( past )
They already knew about everything.
The implications of that simple statement ricocheted around in his chest like someone had kicked a scattering of hot ash at him. More than that, the casual ease with which she said it made his fingers wrap tighter around the glass of vodka he held.
With her legs tucked beneath her, she looked almost diminutive, and it was in a tense manner even still, that very likely wouldn’t go away for at least a little while. Zuko was suddenly gripped by the desire to place his hands on her shoulders and knead out every knot he found there. It caught him off guard–he wasn’t a very tactile person with most of his friends, let alone people he barely knew. He took a mouthful of vodka, appreciating the cold burn as it ran along his tongue and down his throat.
Long fingers rubbed at the texture of her couch as he rested the glass back on his lap and looked over at her. Katara. He wanted to say it, to see if it tasted any different than other names in his mouth. “It’s nice to formally meet you,” he told her, inclining his head a little. He didn’t bother making a comment about Jet, though there were plenty he could probably come up with, none of them complimentary. “I’m Zuko. And I’ve had plenty of ruined nights in my life, and this doesn’t fall under that list.”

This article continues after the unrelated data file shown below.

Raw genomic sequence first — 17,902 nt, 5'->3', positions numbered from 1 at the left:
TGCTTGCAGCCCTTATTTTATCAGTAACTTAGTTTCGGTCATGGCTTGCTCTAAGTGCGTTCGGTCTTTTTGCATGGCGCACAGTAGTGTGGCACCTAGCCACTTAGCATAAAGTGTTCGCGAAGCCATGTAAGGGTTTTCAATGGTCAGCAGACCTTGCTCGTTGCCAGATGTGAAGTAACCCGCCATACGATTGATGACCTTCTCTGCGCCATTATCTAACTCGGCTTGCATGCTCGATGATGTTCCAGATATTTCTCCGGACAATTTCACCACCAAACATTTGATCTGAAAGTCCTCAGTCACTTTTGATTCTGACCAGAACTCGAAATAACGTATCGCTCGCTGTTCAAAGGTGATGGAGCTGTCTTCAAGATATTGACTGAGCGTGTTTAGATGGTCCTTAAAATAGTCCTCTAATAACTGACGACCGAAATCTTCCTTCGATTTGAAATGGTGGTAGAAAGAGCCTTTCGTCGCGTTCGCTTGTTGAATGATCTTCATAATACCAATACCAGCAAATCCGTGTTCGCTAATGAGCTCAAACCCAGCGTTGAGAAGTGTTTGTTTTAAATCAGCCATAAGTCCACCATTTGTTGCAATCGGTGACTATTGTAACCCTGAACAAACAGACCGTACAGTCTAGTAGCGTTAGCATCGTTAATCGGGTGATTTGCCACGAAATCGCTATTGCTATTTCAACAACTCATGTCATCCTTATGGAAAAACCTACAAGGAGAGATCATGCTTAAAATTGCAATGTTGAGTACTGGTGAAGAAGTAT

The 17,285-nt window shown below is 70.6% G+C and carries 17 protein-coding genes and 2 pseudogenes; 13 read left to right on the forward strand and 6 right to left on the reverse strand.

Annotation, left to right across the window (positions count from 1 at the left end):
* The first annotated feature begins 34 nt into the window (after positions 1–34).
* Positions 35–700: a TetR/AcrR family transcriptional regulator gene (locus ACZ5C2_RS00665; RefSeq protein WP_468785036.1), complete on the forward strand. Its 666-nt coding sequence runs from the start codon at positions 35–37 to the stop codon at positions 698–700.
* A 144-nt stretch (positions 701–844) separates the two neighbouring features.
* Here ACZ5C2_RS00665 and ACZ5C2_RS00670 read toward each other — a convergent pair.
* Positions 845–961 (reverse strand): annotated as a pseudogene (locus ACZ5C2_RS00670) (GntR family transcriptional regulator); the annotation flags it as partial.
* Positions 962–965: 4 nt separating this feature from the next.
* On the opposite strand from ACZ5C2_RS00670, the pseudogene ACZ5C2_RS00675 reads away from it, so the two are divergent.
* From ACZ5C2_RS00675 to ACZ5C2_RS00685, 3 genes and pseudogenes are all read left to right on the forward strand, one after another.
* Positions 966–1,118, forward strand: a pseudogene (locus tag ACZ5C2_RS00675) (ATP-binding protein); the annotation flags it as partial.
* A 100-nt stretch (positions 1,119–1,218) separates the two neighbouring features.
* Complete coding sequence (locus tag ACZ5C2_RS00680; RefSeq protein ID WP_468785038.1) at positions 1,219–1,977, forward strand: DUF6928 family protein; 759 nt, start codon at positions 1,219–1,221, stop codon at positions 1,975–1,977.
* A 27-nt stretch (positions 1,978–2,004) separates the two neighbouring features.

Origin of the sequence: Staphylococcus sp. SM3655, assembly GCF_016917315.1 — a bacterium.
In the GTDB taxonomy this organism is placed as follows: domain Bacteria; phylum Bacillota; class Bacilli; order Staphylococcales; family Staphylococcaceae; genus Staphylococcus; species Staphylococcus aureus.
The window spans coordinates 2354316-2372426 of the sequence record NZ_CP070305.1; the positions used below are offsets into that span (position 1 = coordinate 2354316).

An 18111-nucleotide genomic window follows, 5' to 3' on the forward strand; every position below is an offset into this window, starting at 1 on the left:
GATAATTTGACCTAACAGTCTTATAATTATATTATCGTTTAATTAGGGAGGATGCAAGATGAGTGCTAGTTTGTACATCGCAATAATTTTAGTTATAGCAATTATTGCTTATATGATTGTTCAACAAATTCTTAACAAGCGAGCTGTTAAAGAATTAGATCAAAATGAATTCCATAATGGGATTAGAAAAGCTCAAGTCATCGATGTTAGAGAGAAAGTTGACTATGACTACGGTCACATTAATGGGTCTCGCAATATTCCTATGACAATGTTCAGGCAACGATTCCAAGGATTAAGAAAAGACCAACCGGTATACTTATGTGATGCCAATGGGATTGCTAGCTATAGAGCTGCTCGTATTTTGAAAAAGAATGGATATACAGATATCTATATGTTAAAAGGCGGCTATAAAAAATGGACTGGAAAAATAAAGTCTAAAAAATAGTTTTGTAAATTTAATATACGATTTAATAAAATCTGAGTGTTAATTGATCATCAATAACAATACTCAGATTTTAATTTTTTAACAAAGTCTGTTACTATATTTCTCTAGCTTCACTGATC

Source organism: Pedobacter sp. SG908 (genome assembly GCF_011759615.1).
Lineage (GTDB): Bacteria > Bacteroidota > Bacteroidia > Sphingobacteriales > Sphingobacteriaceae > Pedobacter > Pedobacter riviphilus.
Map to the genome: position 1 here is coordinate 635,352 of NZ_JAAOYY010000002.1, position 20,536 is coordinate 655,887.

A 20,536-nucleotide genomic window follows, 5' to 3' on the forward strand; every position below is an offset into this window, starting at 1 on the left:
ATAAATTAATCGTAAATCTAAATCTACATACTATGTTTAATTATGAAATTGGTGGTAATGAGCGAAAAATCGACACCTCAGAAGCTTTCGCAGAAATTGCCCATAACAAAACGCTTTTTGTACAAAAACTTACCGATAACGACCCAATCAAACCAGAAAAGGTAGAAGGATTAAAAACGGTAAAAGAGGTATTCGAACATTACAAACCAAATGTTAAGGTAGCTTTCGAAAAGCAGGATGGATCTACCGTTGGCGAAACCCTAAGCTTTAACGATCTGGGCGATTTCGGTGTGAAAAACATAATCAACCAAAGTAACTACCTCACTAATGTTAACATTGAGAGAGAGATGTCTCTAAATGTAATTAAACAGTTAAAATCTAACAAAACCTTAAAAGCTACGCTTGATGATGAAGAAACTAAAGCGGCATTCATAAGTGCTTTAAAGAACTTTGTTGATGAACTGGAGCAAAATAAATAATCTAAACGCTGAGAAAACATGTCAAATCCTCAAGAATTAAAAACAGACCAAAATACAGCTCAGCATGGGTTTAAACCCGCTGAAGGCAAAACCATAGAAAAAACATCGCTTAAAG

He tried to make his voice light, but felt like it fell short. Dropping his eyes to the glass and fiddling with the rim of it with his thumb, he added, “I’m sorry it went the way it did.” A fragile silence settled on the couch between them, quivering and threatening to shatter at the slightest noise. Being the one to make it, Zuko broke it, lifting his chin again to find her eyes with his own. “I’m happy to stay. Really.”
Katara’s entire body shifted as she drew in a breath to say something, her eyebrows drawn together in consternation, but he continued before she could. “I know I don’t know you, and this may seem like overkill, but, I’d… like to make sure nothing will happen. If you’re alright with me doing that.”
All at once, he couldn’t keep holding her gaze, fearing that his own was too raw. He averted his eyes down to her floor, finding a random seam between two boards of hardwood and lingering there. Memories threatened to drag themselves to the surface–his mother, vanishing. That reporter trying to schedule an interview with his father about the disappearance turning up dead. Finding a concealer of dermablend in his sister’s bathroom he was pretty sure wasn’t for some embarrassing tattoo. There seemed to always have been too many things he couldn’t do, people he couldn’t make sure were safe when they weren’t. Maybe he could do better here, with her. Even if he hadn’t liked Katara so immediately, he’d want some assurance someone was looking after her.
He took a longer drink of vodka–nearly all of it–to banish the memories from his head. “Besides,” he said, a rueful smile tugging at one side of his mouth, “what kind of fake boyfriend would I be if I left so soon after coming up with you?